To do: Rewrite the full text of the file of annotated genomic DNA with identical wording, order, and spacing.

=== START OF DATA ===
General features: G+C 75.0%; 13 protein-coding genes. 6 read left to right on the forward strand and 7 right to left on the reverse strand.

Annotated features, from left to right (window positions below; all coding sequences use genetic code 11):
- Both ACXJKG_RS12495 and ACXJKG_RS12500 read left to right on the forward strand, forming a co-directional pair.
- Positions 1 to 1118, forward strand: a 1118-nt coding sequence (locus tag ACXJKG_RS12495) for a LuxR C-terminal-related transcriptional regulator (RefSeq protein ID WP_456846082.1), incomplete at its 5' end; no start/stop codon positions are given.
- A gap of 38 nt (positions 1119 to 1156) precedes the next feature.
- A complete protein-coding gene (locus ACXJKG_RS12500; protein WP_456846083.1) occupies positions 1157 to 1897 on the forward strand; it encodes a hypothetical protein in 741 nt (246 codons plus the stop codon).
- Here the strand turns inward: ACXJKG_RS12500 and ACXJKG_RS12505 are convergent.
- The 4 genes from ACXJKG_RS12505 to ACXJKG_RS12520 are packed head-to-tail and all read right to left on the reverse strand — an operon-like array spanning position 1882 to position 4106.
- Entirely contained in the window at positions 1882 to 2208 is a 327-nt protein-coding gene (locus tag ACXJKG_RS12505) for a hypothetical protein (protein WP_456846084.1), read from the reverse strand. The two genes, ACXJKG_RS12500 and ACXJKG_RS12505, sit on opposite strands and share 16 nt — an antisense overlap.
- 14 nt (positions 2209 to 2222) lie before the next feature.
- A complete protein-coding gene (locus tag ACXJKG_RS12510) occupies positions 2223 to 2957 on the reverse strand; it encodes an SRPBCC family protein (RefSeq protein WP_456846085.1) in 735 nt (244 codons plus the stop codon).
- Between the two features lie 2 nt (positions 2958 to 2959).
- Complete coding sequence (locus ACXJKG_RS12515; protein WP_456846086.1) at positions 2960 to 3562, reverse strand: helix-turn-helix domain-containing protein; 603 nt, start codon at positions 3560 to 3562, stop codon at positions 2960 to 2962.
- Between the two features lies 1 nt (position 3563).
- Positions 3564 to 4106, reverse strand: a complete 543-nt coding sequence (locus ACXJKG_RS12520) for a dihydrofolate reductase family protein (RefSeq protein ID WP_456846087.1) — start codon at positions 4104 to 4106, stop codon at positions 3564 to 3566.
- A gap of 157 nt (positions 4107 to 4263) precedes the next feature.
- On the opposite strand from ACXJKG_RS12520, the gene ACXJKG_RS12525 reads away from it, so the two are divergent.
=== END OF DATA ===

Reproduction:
General features: G+C 75.0%; 13 protein-coding genes. 6 read left to right on the forward strand and 7 right to left on the reverse strand.

Annotated features, from left to right (window positions below; all coding sequences use genetic code 11):
- Both ACXJKG_RS12495 and ACXJKG_RS12500 read left to right on the forward strand, forming a co-directional pair.
- Positions 1 to 1118, forward strand: a 1118-nt coding sequence (locus tag ACXJKG_RS12495) for a LuxR C-terminal-related transcriptional regulator (RefSeq protein ID WP_456846082.1), incomplete at its 5' end; no start/stop codon positions are given.
- A gap of 38 nt (positions 1119 to 1156) precedes the next feature.
- A complete protein-coding gene (locus ACXJKG_RS12500; protein WP_456846083.1) occupies positions 1157 to 1897 on the forward strand; it encodes a hypothetical protein in 741 nt (246 codons plus the stop codon).
- Here the strand turns inward: ACXJKG_RS12500 and ACXJKG_RS12505 are convergent.
- The 4 genes from ACXJKG_RS12505 to ACXJKG_RS12520 are packed head-to-tail and all read right to left on the reverse strand — an operon-like array spanning position 1882 to position 4106.
- Entirely contained in the window at positions 1882 to 2208 is a 327-nt protein-coding gene (locus tag ACXJKG_RS12505) for a hypothetical protein (protein WP_456846084.1), read from the reverse strand. The two genes, ACXJKG_RS12500 and ACXJKG_RS12505, sit on opposite strands and share 16 nt — an antisense overlap.
- 14 nt (positions 2209 to 2222) lie before the next feature.
- A complete protein-coding gene (locus tag ACXJKG_RS12510) occupies positions 2223 to 2957 on the reverse strand; it encodes an SRPBCC family protein (RefSeq protein WP_456846085.1) in 735 nt (244 codons plus the stop codon).
- Between the two features lie 2 nt (positions 2958 to 2959).
- Complete coding sequence (locus ACXJKG_RS12515; protein WP_456846086.1) at positions 2960 to 3562, reverse strand: helix-turn-helix domain-containing protein; 603 nt, start codon at positions 3560 to 3562, stop codon at positions 2960 to 2962.
- Between the two features lies 1 nt (position 3563).
- Positions 3564 to 4106, reverse strand: a complete 543-nt coding sequence (locus ACXJKG_RS12520) for a dihydrofolate reductase family protein (RefSeq protein ID WP_456846087.1) — start codon at positions 4104 to 4106, stop codon at positions 3564 to 3566.
- A gap of 157 nt (positions 4107 to 4263) precedes the next feature.
- On the opposite strand from ACXJKG_RS12520, the gene ACXJKG_RS12525 reads away from it, so the two are divergent.